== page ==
By Brenda Goodman, MA
WebMD Health News
Reviewed by Brunilda Nazario, MD
Latest Diabetes News
If the results can be repeated in larger and longer trials, the approach may one day be used to help young children at high risk of the disease avoid getting diabetes.
Type 1 is an autoimmune disease. The body attacks and destroys islet cells in the pancreas that make insulin, a hormone that controls blood sugar.
The condition affects about 3 million adults and children in the U.S. And no one is sure why, but like allergies and other kinds autoimmune conditions, it's on the rise. One study found the rates of type 1 diabetes in children under age 5 had climbed 70% between 1995 and 2004.
The immune system's assault on the islet cells happens in several steps. Before the body attacks those cells, it makes proteins that mistakenly flag insulin as foreign and dangerous. In a sense, the body becomes allergic to itself.
Blood tests can spot this early immune breakdown. Right now they aren't routinely given, though, because doctors don't have a way to stop the process once it starts.
But scientists wondered if giving children insulin the way you might treat someone with a food allergy -- by feeding them tiny amounts of the problem food to build up a tolerance -- might prevent the attack.
Defusing the Assult
Researchers say when proteins are introduced to the body through the mouth or nose, or when they're absorbed through the skin, the immune system learns to see them as safe and will later tolerate them.
"The immune system in these places is there to learn to turn itself off, not on," says researcher Ezio Bonifacio, PhD, a professor of diabetes at the Center for Regenerative Therapies in Dresden, Germany.
One risk in this approach, though, has been that the insulin might cause a dangerous drop in blood sugar.
Studies in mice bred to get type 1 diabetes have shown that insulin can defuse the immune attack and prevent diabetes, without any effect on blood sugar. But previous studies that have tried the same approach in people were less successful. Experts think it might be because the insulin was given too late in the type 1 disease process or at too low a dose.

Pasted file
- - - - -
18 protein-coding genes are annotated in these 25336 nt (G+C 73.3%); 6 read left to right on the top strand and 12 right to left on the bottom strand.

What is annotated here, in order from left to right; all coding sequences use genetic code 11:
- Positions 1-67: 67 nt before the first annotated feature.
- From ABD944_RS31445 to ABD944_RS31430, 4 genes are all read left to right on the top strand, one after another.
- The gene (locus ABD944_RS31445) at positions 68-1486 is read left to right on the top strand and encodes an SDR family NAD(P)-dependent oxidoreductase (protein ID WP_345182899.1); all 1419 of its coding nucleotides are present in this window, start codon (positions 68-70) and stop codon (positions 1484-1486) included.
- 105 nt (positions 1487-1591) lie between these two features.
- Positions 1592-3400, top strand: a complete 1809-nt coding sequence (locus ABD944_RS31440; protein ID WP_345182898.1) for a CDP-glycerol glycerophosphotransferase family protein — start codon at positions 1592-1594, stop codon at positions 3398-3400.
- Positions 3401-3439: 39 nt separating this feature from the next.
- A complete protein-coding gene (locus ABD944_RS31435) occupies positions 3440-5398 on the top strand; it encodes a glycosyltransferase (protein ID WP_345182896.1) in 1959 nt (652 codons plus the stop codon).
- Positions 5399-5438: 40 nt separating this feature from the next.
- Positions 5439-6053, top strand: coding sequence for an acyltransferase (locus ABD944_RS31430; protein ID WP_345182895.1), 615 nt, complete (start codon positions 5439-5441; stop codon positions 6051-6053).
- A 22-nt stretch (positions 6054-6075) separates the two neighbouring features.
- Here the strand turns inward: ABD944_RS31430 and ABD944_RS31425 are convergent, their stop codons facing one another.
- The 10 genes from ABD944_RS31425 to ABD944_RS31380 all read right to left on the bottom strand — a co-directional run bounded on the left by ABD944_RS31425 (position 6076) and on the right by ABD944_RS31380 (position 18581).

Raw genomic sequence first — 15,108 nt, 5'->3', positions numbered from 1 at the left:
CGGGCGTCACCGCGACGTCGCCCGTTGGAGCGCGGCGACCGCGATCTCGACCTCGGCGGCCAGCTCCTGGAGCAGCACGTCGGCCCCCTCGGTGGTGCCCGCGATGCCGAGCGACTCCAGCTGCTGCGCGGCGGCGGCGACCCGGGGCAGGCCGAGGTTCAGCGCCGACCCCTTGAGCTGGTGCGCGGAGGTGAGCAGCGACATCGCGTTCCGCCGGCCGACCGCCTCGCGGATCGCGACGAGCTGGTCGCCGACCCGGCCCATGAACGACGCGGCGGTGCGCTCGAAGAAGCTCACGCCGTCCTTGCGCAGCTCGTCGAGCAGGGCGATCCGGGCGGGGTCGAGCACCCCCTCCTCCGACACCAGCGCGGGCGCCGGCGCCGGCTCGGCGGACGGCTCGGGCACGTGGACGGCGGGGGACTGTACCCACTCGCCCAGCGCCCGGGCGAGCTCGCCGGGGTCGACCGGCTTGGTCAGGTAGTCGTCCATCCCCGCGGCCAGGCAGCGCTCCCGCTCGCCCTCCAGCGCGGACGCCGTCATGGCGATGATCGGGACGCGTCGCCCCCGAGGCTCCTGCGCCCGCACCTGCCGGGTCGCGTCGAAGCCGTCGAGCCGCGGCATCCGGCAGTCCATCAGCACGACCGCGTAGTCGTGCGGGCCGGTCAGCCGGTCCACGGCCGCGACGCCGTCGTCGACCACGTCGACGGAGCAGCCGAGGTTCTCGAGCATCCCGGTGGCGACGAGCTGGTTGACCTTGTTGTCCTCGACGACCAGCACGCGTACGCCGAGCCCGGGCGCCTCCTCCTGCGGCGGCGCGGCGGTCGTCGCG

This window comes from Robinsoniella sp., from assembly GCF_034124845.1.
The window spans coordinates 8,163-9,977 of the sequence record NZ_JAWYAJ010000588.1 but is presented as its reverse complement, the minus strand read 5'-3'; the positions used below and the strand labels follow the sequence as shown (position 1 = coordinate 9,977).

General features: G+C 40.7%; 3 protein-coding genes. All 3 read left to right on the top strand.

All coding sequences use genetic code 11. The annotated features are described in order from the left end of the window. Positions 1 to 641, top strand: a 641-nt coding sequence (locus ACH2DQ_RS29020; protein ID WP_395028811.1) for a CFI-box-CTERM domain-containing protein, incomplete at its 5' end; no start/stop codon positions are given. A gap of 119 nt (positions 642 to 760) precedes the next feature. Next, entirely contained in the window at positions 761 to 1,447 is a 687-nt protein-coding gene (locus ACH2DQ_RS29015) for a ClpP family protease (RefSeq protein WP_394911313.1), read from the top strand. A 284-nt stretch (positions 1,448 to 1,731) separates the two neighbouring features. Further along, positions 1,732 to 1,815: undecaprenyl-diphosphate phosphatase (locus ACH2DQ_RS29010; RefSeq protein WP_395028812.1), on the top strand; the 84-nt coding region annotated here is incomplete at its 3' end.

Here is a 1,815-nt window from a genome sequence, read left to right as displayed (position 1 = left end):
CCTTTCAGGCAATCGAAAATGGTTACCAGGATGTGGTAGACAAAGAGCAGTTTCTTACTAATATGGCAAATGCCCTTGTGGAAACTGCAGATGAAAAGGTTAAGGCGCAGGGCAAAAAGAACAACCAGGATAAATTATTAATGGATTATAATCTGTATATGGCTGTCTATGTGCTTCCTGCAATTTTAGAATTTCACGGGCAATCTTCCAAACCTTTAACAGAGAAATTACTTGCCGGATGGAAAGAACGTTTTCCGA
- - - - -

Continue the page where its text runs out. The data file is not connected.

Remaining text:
"We know that once the process has started, it's pretty hard to turn it off," Bonifacio says.
In the new study, "we're giving the oral insulin at this very early stage when the immune system is learning," he says. And his team found evidence that the immune system was turning itself down in response to the challenge.
The researchers enrolled 25 children who were at high risk of getting type 1, because they had both a strong family history and genes linked to the disease. But their bodies had not yet begun the immune attack that leads to diabetes.
Fifteen of the kids, who ranged in age from 2 to 7, ate a daily dose of powdered insulin sprinkled on food. The other 10 ate food sprinkled with a placebo. The insulin doses ranged from 2.5 milligrams to 67.5 milligrams, and the kids took it for a time period ranging from 3 to 18 months.
People who inject insulin to control their blood sugar might take a dose in the range of 10 "units," Bonifacio says. The children in the study on the highest insulin dose were swallowing a daily equivalent of about 3,000 units.
Despite the high dose, none of the children in the study got dangerously low blood sugar, which was one fear at the start.
"Less than 1% of the insulin is absorbed into the bloodstream," Bonifacio says.
Five of six kids who were on the highest dose had an immune response to the insulin. Those responses seemed to suggest that the immune system was learning to tolerate the protein, not to attack.
More Research Needed
This is the first time that scientists have been able to demonstrate that a treatment given before someone gets type 1 diabetes can impact the immune system in a way that might protect against the disease, says Julia Greenstein, PhD, vice president of Discovery Research at the Juvenile Diabetes Research Foundation, one of the organizations that funded the study.
Despite the intriguing result, researchers say more work is needed before they'll know if this approach can head off the disease.
Researchers are planning a new trial to study the highest dose of insulin. That will start later this year. They expect to have results by 2017. A prevention trial, which will attempt to show that the treatment can stop or delay the development of type 1 diabetes, will take 8 or 9 years, Bonifacio says.
The study is published in the Journal of the American Medical Association.
SOURCES: Ezio Bonifacio, PhD, professor of diabetes, Center for Regenerative Therapies Dresden, Dresden, Germany. Julia Greenstein, PhD, vice president of Discovery Research, Juvenile Diabetes Research Foundation. Bonifacio, E. Journal of the American Medical Association, April 21, 2015.
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